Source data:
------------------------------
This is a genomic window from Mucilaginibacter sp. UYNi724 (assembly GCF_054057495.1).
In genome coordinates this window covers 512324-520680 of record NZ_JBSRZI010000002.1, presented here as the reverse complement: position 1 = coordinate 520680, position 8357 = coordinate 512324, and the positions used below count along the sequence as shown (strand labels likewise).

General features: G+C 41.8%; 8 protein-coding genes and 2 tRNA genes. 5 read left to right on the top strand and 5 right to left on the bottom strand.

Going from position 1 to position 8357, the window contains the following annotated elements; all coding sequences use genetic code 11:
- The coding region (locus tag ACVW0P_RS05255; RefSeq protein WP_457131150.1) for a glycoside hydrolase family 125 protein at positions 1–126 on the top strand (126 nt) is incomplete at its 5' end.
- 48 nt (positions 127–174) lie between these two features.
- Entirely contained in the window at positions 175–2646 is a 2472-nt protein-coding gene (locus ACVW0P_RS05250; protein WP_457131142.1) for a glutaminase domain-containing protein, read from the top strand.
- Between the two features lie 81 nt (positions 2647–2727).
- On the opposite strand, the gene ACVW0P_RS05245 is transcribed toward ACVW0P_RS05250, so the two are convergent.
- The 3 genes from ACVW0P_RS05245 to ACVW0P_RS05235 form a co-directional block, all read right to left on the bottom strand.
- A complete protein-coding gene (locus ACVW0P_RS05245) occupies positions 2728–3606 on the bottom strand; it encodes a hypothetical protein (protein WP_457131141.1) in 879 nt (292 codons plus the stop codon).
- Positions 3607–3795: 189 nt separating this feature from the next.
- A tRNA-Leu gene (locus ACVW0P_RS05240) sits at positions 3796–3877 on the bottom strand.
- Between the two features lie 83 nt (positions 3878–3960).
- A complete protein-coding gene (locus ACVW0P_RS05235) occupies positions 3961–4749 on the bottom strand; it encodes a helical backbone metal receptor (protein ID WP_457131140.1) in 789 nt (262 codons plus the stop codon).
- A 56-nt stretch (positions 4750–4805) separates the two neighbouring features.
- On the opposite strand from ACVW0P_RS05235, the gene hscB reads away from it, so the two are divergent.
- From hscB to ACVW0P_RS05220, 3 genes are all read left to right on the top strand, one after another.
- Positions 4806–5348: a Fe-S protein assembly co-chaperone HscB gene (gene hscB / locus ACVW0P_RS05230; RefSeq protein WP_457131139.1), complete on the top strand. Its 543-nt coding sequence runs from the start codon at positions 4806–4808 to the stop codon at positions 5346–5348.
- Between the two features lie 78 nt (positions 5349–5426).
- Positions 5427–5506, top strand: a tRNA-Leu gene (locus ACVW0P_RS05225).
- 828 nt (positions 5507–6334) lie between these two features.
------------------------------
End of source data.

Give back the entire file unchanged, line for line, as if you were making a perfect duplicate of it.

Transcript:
This is a genomic window from Mucilaginibacter sp. UYNi724 (assembly GCF_054057495.1).
In genome coordinates this window covers 512324-520680 of record NZ_JBSRZI010000002.1, presented here as the reverse complement: position 1 = coordinate 520680, position 8357 = coordinate 512324, and the positions used below count along the sequence as shown (strand labels likewise).

General features: G+C 41.8%; 8 protein-coding genes and 2 tRNA genes. 5 read left to right on the top strand and 5 right to left on the bottom strand.

Going from position 1 to position 8357, the window contains the following annotated elements; all coding sequences use genetic code 11:
- The coding region (locus tag ACVW0P_RS05255; RefSeq protein WP_457131150.1) for a glycoside hydrolase family 125 protein at positions 1–126 on the top strand (126 nt) is incomplete at its 5' end.
- 48 nt (positions 127–174) lie between these two features.
- Entirely contained in the window at positions 175–2646 is a 2472-nt protein-coding gene (locus ACVW0P_RS05250; protein WP_457131142.1) for a glutaminase domain-containing protein, read from the top strand.
- Between the two features lie 81 nt (positions 2647–2727).
- On the opposite strand, the gene ACVW0P_RS05245 is transcribed toward ACVW0P_RS05250, so the two are convergent.
- The 3 genes from ACVW0P_RS05245 to ACVW0P_RS05235 form a co-directional block, all read right to left on the bottom strand.
- A complete protein-coding gene (locus ACVW0P_RS05245) occupies positions 2728–3606 on the bottom strand; it encodes a hypothetical protein (protein WP_457131141.1) in 879 nt (292 codons plus the stop codon).
- Positions 3607–3795: 189 nt separating this feature from the next.
- A tRNA-Leu gene (locus ACVW0P_RS05240) sits at positions 3796–3877 on the bottom strand.
- Between the two features lie 83 nt (positions 3878–3960).
- A complete protein-coding gene (locus ACVW0P_RS05235) occupies positions 3961–4749 on the bottom strand; it encodes a helical backbone metal receptor (protein ID WP_457131140.1) in 789 nt (262 codons plus the stop codon).
- A 56-nt stretch (positions 4750–4805) separates the two neighbouring features.
- On the opposite strand from ACVW0P_RS05235, the gene hscB reads away from it, so the two are divergent.
- From hscB to ACVW0P_RS05220, 3 genes are all read left to right on the top strand, one after another.
- Positions 4806–5348: a Fe-S protein assembly co-chaperone HscB gene (gene hscB / locus ACVW0P_RS05230; RefSeq protein WP_457131139.1), complete on the top strand. Its 543-nt coding sequence runs from the start codon at positions 4806–4808 to the stop codon at positions 5346–5348.
- Between the two features lie 78 nt (positions 5349–5426).
- Positions 5427–5506, top strand: a tRNA-Leu gene (locus ACVW0P_RS05225).
- 828 nt (positions 5507–6334) lie between these two features.